America's Charities Annual Report - page 11

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overwhelming to charities whose effectiveness, just
a few years ago, was measured in great part by the
amount they did or did not spend on “overhead” and
their ability to tell an emotional story.
The age of increased expectations has arrived in force
and will continue to evolve rapidly over the next few
years. America’s Charities stands at the intersection of
key stakeholders who will soon, if they are not already,
begin feeling the effect of this new age.
In response to and in anticipation of these emerging
and changing expectations, America’s Charities is
launching new programs and services designed
to help our key stakeholders understand the new
environment, what it means to them, how they can
leverage and benefit from these new expectations and
the consequences ignoring them.
The Language of Effectiveness
One of the biggest problems in this discussion is
semantics. The language used to discuss these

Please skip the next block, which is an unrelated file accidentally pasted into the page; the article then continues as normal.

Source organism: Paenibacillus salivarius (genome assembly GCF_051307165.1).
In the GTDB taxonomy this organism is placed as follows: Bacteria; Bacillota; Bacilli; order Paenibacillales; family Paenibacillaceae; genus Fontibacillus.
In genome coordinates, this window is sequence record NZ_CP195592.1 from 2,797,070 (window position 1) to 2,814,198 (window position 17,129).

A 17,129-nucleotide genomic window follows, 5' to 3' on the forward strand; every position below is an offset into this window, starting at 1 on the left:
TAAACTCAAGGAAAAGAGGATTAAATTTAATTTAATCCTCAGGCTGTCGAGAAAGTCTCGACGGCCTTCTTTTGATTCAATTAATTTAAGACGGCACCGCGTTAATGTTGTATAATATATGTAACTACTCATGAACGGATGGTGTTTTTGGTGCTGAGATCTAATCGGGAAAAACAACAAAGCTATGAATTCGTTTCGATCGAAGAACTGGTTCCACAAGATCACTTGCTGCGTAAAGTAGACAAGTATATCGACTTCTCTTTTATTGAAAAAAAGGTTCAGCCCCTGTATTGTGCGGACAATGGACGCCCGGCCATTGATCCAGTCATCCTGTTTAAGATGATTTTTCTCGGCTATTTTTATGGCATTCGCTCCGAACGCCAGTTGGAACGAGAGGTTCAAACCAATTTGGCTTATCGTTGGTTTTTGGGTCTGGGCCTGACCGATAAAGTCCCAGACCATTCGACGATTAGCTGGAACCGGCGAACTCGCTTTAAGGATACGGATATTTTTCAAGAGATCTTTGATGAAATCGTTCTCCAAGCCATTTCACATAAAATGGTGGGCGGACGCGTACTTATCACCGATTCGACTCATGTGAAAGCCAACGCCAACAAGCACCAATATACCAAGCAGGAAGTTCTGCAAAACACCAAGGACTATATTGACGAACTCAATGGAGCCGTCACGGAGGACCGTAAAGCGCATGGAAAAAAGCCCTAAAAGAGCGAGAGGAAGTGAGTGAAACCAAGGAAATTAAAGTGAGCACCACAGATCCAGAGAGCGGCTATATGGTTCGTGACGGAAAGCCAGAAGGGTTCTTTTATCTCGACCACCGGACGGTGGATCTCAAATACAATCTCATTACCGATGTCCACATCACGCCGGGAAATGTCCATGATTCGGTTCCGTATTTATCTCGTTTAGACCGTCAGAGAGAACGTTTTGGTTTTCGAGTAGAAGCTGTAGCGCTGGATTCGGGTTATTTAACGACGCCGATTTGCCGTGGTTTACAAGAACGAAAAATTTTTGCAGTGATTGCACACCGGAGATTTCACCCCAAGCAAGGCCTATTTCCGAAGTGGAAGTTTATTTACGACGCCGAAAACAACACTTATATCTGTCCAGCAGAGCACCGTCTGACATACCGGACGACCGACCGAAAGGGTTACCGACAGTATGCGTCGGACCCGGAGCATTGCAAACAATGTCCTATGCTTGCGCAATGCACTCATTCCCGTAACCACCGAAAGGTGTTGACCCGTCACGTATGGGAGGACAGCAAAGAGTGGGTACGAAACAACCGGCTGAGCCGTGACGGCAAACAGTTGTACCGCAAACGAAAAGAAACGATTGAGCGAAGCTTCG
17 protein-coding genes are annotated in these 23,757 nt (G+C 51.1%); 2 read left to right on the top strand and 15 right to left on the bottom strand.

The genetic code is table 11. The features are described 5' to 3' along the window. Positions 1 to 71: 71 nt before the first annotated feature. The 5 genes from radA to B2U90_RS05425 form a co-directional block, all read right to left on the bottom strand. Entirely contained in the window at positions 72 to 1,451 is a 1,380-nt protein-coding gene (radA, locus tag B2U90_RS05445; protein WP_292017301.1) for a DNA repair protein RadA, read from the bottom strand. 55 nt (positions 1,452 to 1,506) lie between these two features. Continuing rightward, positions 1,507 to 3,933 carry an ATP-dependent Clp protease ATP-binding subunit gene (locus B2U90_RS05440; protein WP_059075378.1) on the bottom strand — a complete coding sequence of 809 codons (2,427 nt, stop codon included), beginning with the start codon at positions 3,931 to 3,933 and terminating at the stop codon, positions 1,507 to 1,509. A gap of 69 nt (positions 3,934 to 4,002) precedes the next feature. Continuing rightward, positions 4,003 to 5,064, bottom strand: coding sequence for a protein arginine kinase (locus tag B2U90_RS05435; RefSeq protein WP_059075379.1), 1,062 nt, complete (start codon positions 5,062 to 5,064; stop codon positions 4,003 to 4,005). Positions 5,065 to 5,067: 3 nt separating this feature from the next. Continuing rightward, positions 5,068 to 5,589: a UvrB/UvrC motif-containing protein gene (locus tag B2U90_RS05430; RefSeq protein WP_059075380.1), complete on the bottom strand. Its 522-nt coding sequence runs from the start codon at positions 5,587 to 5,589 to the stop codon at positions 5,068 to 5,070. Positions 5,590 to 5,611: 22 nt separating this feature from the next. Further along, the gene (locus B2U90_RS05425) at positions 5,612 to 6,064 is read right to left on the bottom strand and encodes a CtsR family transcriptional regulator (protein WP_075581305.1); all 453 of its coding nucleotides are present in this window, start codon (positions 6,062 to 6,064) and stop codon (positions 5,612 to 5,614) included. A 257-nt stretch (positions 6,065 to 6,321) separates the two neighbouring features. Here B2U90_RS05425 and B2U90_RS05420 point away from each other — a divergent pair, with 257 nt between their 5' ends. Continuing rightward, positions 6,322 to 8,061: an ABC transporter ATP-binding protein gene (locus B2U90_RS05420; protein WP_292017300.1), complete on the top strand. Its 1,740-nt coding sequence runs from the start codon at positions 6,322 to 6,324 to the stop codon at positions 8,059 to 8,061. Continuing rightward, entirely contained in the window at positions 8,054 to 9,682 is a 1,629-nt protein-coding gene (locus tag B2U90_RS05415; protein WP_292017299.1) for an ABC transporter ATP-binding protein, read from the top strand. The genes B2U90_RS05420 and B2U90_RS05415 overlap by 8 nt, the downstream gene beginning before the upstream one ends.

increased expectations is complex, sometimes
contradictory, and not without controversy. While
I think most nonprofit professionals agree that the
emergence of business practices in the nonprofit
sector has resulted in more effectiveness and better
overall management, concerns remain that if charitable
organizations become too much like for-profits they will
lose their soul and mission orientation.
What reasonable people are talking about is not a
new expectation that charities operate under the same
set of assumptions and practices as a for-profit entity.
First, it is impossible because as we know charities
don’t have access to the capital and resources that
business does. Second, and importantly, charities
have a purely social mission while business have both
a profit-motive and social mission (at least more and
more and realizing that is their new expectation).
But in the rush to more effective outcomes, those in
the charitable sector are fretting over the language
used to describe what I believe to be a simple truth
— that charities are going to have to up their game
and show they are on a path to meet these new
expectations. In that pursuit let’s not get too caught up
in the words we use to get there. Having said that, the
lexicon that’s evolved to describe the new expectations
includes:
Evidence-Based Philanthropy
High Impact Giving
Outputs Versus Outcomes
Managing to Outcomes
Social Innovation
All of these and other words and terms point to the fact
that charitable organizations in order to survive and
thrive in this new era, are going to have to work harder,
smarter, faster, better and in greater collaboration with
others.
Let’s look at this from the vantage point of each of our
primary stakeholders.
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